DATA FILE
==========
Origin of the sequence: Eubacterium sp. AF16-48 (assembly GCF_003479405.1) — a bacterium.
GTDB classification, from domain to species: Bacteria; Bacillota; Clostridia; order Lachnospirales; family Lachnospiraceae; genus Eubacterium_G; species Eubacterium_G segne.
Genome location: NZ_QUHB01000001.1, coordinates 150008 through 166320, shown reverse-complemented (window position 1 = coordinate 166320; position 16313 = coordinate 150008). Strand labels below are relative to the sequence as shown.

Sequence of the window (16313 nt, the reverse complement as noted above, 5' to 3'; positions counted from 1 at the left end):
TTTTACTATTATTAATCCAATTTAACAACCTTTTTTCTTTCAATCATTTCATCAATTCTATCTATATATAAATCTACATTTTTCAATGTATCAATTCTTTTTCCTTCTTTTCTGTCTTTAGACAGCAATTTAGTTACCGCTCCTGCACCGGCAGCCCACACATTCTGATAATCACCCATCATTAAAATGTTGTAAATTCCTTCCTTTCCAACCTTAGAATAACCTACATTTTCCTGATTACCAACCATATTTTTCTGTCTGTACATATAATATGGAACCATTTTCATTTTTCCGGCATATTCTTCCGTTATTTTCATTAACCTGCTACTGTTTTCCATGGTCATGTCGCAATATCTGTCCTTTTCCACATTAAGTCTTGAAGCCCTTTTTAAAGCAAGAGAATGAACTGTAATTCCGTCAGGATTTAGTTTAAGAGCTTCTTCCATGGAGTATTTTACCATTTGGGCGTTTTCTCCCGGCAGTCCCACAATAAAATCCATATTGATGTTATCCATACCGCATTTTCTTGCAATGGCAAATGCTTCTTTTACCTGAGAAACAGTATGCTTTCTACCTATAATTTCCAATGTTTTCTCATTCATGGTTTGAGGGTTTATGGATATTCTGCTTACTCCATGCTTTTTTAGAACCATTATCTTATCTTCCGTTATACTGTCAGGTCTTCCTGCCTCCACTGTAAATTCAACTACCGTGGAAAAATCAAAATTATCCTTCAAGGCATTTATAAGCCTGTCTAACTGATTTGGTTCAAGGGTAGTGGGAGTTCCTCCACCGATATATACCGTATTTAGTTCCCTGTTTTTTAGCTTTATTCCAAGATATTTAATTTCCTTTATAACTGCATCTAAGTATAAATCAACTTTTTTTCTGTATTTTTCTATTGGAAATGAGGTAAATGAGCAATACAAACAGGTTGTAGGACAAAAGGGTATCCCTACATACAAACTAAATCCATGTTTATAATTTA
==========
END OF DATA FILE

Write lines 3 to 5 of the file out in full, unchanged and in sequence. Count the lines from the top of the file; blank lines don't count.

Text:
Genome location: NZ_QUHB01000001.1, coordinates 150008 through 166320, shown reverse-complemented (window position 1 = coordinate 166320; position 16313 = coordinate 150008). Strand labels below are relative to the sequence as shown.

Sequence of the window (16313 nt, the reverse complement as noted above, 5' to 3'; positions counted from 1 at the left end):
TTTTACTATTATTAATCCAATTTAACAACCTTTTTTCTTTCAATCATTTCATCAATTCTATCTATATATAAATCTACATTTTTCAATGTATCAATTCTTTTTCCTTCTTTTCTGTCTTTAGACAGCAATTTAGTTACCGCTCCTGCACCGGCAGCCCACACATTCTGATAATCACCCATCATTAAAATGTTGTAAATTCCTTCCTTTCCAACCTTAGAATAACCTACATTTTCCTGATTACCAACCATATTTTTCTGTCTGTACATATAATATGGAACCATTTTCATTTTTCCGGCATATTCTTCCGTTATTTTCATTAACCTGCTACTGTTTTCCATGGTCATGTCGCAATATCTGTCCTTTTCCACATTAAGTCTTGAAGCCCTTTTTAAAGCAAGAGAATGAACTGTAATTCCGTCAGGATTTAGTTTAAGAGCTTCTTCCATGGAGTATTTTACCATTTGGGCGTTTTCTCCCGGCAGTCCCACAATAAAATCCATATTGATGTTATCCATACCGCATTTTCTTGCAATGGCAAATGCTTCTTTTACCTGAGAAACAGTATGCTTTCTACCTATAATTTCCAATGTTTTCTCATTCATGGTTTGAGGGTTTATGGATATTCTGCTTACTCCATGCTTTTTTAGAACCATTATCTTATCTTCCGTTATACTGTCAGGTCTTCCTGCCTCCACTGTAAATTCAACTACCGTGGAAAAATCAAAATTATCCTTCAAGGCATTTATAAGCCTGTCTAACTGATTTGGTTCAAGGGTAGTGGGAGTTCCTCCACCGATATATACCGTATTTAGTTCCCTGTTTTTTAGCTTTATTCCAAGATATTTAATTTCCTTTATAACTGCATCTAAGTATAAATCAACTTTTTTTCTGTATTTTTCTATTGGAAATGAGGTAAATGAGCAATACAAACAGGTTGTAGGACAAAAGGGTATCCCTACATACAAACTAAATCCATGTTTATAATTTA